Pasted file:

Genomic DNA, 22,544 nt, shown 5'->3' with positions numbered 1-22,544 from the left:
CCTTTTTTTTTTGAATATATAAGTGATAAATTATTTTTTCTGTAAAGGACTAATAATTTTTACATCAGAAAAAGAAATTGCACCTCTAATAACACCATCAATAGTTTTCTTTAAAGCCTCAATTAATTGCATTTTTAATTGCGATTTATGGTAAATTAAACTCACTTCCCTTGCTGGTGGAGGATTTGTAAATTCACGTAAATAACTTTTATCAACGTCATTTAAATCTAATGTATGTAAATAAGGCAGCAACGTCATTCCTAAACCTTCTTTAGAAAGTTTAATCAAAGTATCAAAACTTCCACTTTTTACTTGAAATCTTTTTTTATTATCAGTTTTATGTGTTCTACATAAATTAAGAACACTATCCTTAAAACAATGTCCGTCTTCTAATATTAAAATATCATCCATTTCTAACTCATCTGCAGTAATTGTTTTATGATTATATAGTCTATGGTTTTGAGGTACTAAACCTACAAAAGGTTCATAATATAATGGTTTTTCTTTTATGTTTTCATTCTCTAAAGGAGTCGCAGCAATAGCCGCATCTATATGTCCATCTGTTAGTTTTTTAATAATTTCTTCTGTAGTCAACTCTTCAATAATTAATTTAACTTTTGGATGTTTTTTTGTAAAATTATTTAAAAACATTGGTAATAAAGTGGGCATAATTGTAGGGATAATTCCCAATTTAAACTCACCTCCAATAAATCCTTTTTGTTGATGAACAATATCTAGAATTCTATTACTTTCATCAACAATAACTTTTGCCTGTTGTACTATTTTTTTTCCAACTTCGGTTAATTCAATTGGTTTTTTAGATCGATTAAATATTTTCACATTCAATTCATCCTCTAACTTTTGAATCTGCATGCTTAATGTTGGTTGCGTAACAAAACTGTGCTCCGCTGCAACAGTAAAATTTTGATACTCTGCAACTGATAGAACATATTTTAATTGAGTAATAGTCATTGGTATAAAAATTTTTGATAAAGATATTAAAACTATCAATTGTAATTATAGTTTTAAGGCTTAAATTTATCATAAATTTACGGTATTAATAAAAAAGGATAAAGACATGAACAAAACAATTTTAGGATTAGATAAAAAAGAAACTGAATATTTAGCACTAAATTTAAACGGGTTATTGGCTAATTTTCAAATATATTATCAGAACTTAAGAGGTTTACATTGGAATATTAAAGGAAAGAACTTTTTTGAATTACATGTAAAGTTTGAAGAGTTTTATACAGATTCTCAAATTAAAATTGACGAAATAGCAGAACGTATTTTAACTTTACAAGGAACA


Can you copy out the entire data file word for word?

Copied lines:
Genomic DNA, 22,544 nt, shown 5'->3' with positions numbered 1-22,544 from the left:
CCTTTTTTTTTTGAATATATAAGTGATAAATTATTTTTTCTGTAAAGGACTAATAATTTTTACATCAGAAAAAGAAATTGCACCTCTAATAACACCATCAATAGTTTTCTTTAAAGCCTCAATTAATTGCATTTTTAATTGCGATTTATGGTAAATTAAACTCACTTCCCTTGCTGGTGGAGGATTTGTAAATTCACGTAAATAACTTTTATCAACGTCATTTAAATCTAATGTATGTAAATAAGGCAGCAACGTCATTCCTAAACCTTCTTTAGAAAGTTTAATCAAAGTATCAAAACTTCCACTTTTTACTTGAAATCTTTTTTTATTATCAGTTTTATGTGTTCTACATAAATTAAGAACACTATCCTTAAAACAATGTCCGTCTTCTAATATTAAAATATCATCCATTTCTAACTCATCTGCAGTAATTGTTTTATGATTATATAGTCTATGGTTTTGAGGTACTAAACCTACAAAAGGTTCATAATATAATGGTTTTTCTTTTATGTTTTCATTCTCTAAAGGAGTCGCAGCAATAGCCGCATCTATATGTCCATCTGTTAGTTTTTTAATAATTTCTTCTGTAGTCAACTCTTCAATAATTAATTTAACTTTTGGATGTTTTTTTGTAAAATTATTTAAAAACATTGGTAATAAAGTGGGCATAATTGTAGGGATAATTCCCAATTTAAACTCACCTCCAATAAATCCTTTTTGTTGATGAACAATATCTAGAATTCTATTACTTTCATCAACAATAACTTTTGCCTGTTGTACTATTTTTTTTCCAACTTCGGTTAATTCAATTGGTTTTTTAGATCGATTAAATATTTTCACATTCAATTCATCCTCTAACTTTTGAATCTGCATGCTTAATGTTGGTTGCGTAACAAAACTGTGCTCCGCTGCAACAGTAAAATTTTGATACTCTGCAACTGATAGAACATATTTTAATTGAGTAATAGTCATTGGTATAAAAATTTTTGATAAAGATATTAAAACTATCAATTGTAATTATAGTTTTAAGGCTTAAATTTATCATAAATTTACGGTATTAATAAAAAAGGATAAAGACATGAACAAAACAATTTTAGGATTAGATAAAAAAGAAACTGAATATTTAGCACTAAATTTAAACGGGTTATTGGCTAATTTTCAAATATATTATCAGAACTTAAGAGGTTTACATTGGAATATTAAAGGAAAGAACTTTTTTGAATTACATGTAAAGTTTGAAGAGTTTTATACAGATTCTCAAATTAAAATTGACGAAATAGCAGAACGTATTTTAACTTTACAAGGAACA